On my Thinkpad T440s,
powertop is reporting a long list of bad parameters in terms of energy consumption. I can switch them to Good manually and be happy, no problem. But what do I have to do to automate this process?
I would like to either set the default permanently, or only activate powertop’s suggestion depending on the AC/battery power supply. Whatever works, but better Good than Bad.
Thanks in advance for reading and helping out.
Here are two screenshots of powertop’s assessment:
1.) on AC
2.) on battery
This stuff is too complicated. How can I have the OS manage what’s good in terms of energy savings?
Disclaimer: you should keep in mind that toggling these options is not always safe, your system may hang, you may lose control of some peripheral or even get data corruption, depending on what you’re playing with.
When you enable one of these options, you see the actual command issued at the top left. You can copy these commands to a script or to several scripts, e.g. powersave.sh, aggressive_ps.sh, powerhungry.sh etc. and run them (with elevated privileges) whenever you want. If you are (not?) bored enough, you can also write a udev rule to call a script when you switch from AC to battery or vice versa.
I have always wondered about this, so many options with really no explanation. I never tuned any of them on my ThinkPad X1E and left the “BAD” ones alone. I dont notice too much power consumption as compared to Windows 10, but then I am mostly plugged in.
I had completely forgotten about the service:
The powertop package also provides a service that automatically sets all tunables to “Good” for optimal power saving.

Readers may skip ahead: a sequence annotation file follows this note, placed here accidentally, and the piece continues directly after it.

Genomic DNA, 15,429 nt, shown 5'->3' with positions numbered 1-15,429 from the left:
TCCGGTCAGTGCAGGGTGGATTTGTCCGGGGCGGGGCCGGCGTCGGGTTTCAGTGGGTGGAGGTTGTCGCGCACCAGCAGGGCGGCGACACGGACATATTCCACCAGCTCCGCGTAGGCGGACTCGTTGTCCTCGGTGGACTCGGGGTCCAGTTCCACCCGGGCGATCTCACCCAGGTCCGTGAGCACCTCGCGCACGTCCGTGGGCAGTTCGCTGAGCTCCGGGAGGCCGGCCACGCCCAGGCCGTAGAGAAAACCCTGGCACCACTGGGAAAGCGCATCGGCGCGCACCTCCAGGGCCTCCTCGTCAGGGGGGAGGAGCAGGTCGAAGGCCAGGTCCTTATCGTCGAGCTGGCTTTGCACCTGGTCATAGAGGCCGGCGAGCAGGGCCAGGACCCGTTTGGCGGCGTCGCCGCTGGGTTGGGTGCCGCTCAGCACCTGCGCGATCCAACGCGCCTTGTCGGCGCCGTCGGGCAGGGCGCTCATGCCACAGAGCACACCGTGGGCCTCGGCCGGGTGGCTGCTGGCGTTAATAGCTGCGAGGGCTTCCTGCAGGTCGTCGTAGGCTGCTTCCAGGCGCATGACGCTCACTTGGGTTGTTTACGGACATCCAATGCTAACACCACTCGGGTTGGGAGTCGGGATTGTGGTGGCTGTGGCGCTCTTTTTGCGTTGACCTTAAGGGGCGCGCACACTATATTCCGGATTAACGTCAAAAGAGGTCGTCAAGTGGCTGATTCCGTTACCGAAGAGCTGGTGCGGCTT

Actually, since most of the settings are hardware-dependent and rely on options provided by the different drivers in the kernel, you can find all the information you might want in the relevant sections of the linux kernel documentation.
Some options might be generally safe, or safe for your given circumstances. If for example you have a good UPS or a good battery in your laptop, it is generally safe to increase VM writeback timeout to 15 seconds (or even more). If you have an ethernet port that goes unused, there’s no point in keeping it at maximum power, waiting to negotiate a link that will never happen. As you move to more “vital” components of the system, your mileage may vary. I might consider enabling power save options for spinning disks that exist as spare storage, but I would never do that for disks that are part of a RAID array.
If you want to be prepared for the day that two extra minutes of battery time will make the difference between life and death, make a backup and experiment away. There’s no substitute for experience, as they say.